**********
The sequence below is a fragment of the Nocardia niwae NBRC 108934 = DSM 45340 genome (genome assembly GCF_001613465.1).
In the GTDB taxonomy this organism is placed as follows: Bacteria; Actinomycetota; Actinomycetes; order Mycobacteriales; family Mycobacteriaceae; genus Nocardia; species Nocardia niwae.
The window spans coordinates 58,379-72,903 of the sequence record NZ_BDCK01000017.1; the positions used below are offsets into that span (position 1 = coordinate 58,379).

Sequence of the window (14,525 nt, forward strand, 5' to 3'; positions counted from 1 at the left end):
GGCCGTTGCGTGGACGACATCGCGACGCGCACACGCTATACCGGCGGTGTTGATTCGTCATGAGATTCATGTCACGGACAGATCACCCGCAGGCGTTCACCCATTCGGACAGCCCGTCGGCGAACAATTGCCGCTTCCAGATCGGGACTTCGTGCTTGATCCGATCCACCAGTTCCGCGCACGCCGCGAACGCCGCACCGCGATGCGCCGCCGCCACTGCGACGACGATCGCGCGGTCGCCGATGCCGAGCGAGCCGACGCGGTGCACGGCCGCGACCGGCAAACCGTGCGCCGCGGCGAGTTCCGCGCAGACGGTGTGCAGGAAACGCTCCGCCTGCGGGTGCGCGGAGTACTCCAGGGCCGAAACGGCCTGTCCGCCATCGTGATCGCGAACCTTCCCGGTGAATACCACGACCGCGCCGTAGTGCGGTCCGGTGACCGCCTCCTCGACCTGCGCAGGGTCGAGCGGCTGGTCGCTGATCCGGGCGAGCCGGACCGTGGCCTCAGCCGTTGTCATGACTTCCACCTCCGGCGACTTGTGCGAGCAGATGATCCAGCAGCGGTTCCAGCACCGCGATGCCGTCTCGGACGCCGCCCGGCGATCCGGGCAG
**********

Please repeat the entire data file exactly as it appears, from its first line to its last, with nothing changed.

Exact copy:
The sequence below is a fragment of the Nocardia niwae NBRC 108934 = DSM 45340 genome (genome assembly GCF_001613465.1).
In the GTDB taxonomy this organism is placed as follows: Bacteria; Actinomycetota; Actinomycetes; order Mycobacteriales; family Mycobacteriaceae; genus Nocardia; species Nocardia niwae.
The window spans coordinates 58,379-72,903 of the sequence record NZ_BDCK01000017.1; the positions used below are offsets into that span (position 1 = coordinate 58,379).

Sequence of the window (14,525 nt, forward strand, 5' to 3'; positions counted from 1 at the left end):
GGCCGTTGCGTGGACGACATCGCGACGCGCACACGCTATACCGGCGGTGTTGATTCGTCATGAGATTCATGTCACGGACAGATCACCCGCAGGCGTTCACCCATTCGGACAGCCCGTCGGCGAACAATTGCCGCTTCCAGATCGGGACTTCGTGCTTGATCCGATCCACCAGTTCCGCGCACGCCGCGAACGCCGCACCGCGATGCGCCGCCGCCACTGCGACGACGATCGCGCGGTCGCCGATGCCGAGCGAGCCGACGCGGTGCACGGCCGCGACCGGCAAACCGTGCGCCGCGGCGAGTTCCGCGCAGACGGTGTGCAGGAAACGCTCCGCCTGCGGGTGCGCGGAGTACTCCAGGGCCGAAACGGCCTGTCCGCCATCGTGATCGCGAACCTTCCCGGTGAATACCACGACCGCGCCGTAGTGCGGTCCGGTGACCGCCTCCTCGACCTGCGCAGGGTCGAGCGGCTGGTCGCTGATCCGGGCGAGCCGGACCGTGGCCTCAGCCGTTGTCATGACTTCCACCTCCGGCGACTTGTGCGAGCAGATGATCCAGCAGCGGTTCCAGCACCGCGATGCCGTCTCGGACGCCGCCCGGCGATCCGGGCAG